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Campus is abuzz with students arriving — or returning — to their homes at Penn. To mark the beginning of this fall semester, The Daily Pennsylvanian put together a series of the most interesting stories surrounding New Student Orientation. 

For bright-eyed incoming students, this isn't just a guide to the program you're about to be thrust into for six days; it's also a peek into the day-to-day realities at Penn. For all other returning students or alumni, this is a chance to reminisce about your own NSO and observe how the program's been changed since you first stepped onto campus as Baby Quakers. 


Most students on campus are familiar with the quirks of NSO, though few will know that it's a half-century long tradition. Here, the DP looks into the path that NSO took to become the six-day, jam-packed affair that it is today. 

The rise of President Donald Trump has put several Penn alumni in government. Here's an introductory guide to who they are and how they spent their college years at Penn. 

Most new students already have an itinerary packed with events. 44 of these 157 events are listed on mandatory. But are there really consequences if students don't go to them? Upperclassmen tell all.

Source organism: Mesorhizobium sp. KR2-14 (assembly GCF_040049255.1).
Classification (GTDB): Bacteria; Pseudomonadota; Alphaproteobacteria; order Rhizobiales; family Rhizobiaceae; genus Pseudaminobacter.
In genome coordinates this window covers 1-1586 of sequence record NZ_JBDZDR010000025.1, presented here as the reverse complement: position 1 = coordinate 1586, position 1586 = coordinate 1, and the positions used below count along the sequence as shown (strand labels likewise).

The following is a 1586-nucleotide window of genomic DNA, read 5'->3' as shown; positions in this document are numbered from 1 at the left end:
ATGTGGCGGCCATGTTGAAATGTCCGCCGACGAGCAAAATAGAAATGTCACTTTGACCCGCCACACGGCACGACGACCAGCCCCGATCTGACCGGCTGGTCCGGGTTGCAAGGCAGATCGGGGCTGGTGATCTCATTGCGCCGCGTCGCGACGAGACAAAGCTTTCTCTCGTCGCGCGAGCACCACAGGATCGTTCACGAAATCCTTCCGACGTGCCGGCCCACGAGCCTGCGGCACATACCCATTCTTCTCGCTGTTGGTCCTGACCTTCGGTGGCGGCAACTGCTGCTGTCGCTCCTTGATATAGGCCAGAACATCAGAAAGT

With 89 majors available at Penn, many students change their majors once they arrive to campus. Chances are, they'll opt for finance, economics and biology, which are three of the most popular majors at Penn.

Freshman year is daunting for most students, but particularly for those coming to Penn from abroad. In this article, older international students give incoming students some advice on how to navigate their first year away from home. 

At Penn, some professors assign homework over the summer. What's surprising is that not all students think it's a bad idea. 

Close to 3,000 undergraduate students are involved with on-campus Greek life, and a sizable percentage of incoming freshmen will join them in the spring. In this piece, upperclassmen discuss the perks and the drawbacks of going Greek, covering everything from the pressures of the rush process to the "heteronormative masculinity" of frat life.

For the first time this year, first-generation, low-income students will attend a orientation program just for them. Check out what else has changed  — and what hasn't  — in this year's NSO.

Undergraduates aren't the only ones who have events before school starts. Hundreds of incoming graduate students also have a range of events lined up including, believe it or not, a gnome scavenger hunt.

With thousands of new students arriving on campus this week, Penn Student Government is looking to revamp its recruitment strategy. Their priorities include increasing transparency and accessibility of their recruitment process.

NSO is exciting, but classes loom large on the horizon. For any newcomers, here is a quick guide on where to stake out a spot once mid-terms roll around. 

All comments eligible for publication in Daily Pennsylvanian, Inc. publications.